Fairfax County Board of Supervisors Chair Sharon Bulova doesn't expect the 4 percent meals tax proposal to come before voters until at least after the 2016 election.
It looks like the Fairfax County meals tax — which officials estimated could raise an additional $90 million in revenue annually for the county — is facing the same fate as it did the last time around, only this time without a public referendum.
Fairfax County Board of Supervisors Chair Sharon Bulova doesn’t expect the 4 percent meals tax proposal to come before voters until at least after the 2016 election, The Washington Post reported.
Bulova went on to say that if the board had to consider a motion to put the meals tax on the ballot at this time, she would vote no.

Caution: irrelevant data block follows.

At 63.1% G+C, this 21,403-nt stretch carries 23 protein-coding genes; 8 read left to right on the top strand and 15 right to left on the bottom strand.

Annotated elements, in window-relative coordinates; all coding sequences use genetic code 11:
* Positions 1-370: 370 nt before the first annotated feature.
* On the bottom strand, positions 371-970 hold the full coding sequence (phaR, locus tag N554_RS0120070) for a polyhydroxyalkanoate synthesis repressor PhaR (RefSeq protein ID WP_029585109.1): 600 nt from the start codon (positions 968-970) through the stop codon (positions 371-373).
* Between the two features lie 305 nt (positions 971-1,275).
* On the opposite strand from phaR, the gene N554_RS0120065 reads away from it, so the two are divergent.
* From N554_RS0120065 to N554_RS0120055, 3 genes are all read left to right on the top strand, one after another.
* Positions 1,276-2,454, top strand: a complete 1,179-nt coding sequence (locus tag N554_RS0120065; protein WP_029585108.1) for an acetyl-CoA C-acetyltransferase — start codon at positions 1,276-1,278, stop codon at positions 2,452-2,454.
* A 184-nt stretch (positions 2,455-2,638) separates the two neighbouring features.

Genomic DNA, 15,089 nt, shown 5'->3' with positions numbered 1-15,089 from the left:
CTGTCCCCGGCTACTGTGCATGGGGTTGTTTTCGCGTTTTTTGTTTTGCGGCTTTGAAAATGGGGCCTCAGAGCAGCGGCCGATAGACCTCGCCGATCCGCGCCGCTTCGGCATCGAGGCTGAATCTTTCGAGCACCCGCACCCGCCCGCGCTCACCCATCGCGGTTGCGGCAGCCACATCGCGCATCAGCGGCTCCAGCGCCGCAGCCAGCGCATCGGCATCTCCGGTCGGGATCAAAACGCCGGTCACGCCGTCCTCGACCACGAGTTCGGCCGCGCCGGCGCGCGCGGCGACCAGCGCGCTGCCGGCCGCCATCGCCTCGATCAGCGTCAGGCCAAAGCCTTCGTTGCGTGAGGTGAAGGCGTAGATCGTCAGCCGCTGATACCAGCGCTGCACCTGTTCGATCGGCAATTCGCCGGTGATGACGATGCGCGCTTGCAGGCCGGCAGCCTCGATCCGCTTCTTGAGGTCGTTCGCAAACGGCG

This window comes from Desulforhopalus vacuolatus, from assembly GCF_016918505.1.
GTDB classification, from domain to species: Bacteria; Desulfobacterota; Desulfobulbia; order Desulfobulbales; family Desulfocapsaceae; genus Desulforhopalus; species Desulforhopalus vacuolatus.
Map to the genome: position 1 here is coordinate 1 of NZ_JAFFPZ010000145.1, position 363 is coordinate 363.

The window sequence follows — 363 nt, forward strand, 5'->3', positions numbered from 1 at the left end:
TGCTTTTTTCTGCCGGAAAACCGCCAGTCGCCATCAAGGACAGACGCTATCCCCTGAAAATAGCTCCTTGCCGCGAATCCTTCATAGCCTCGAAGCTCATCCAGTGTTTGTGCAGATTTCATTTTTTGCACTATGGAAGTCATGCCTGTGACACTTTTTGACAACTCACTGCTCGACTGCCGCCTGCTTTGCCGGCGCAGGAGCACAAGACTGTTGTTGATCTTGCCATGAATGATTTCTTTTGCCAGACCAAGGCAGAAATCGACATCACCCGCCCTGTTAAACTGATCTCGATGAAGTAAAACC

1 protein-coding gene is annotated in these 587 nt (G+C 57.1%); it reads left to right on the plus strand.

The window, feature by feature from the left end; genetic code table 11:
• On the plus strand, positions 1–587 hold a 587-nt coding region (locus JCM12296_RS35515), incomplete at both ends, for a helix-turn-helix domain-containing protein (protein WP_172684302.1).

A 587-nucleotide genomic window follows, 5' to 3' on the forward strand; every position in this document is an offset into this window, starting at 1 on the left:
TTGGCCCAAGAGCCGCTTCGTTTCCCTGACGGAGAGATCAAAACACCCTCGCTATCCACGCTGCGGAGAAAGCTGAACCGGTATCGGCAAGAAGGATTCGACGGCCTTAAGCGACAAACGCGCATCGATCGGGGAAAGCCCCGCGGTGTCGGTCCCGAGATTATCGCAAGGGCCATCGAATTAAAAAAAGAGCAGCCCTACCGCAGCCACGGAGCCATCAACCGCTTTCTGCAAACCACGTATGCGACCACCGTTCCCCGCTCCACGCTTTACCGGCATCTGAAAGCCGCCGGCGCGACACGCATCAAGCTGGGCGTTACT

The last time Fairfax tried to add a meals tax was in 1992, when it was voted down in a referendum. The Fairfax County Chamber of Commerce and Restaurant Association Metropolitan Washington lobbied heavily against the tax this year.
The proposed tax seemed to be in jeopardy last week after a task force charged with looking at the issue reported its findings: essentially an equal list of pros and cons with no concrete recommendation to put the meals tax on the ballot.
Many other Northern Virginia jurisdictions — Falls Church, Arlington, Herndon and Vienna — charge a 4 percent meals tax; combined with Virginia’s 6 percent sales tax, that works out to 10 percent. D.C. charges a 10 percent meals tax, but does not add on any sales tax. Montgomery and Prince George’s counties do not charge a separate meals tax.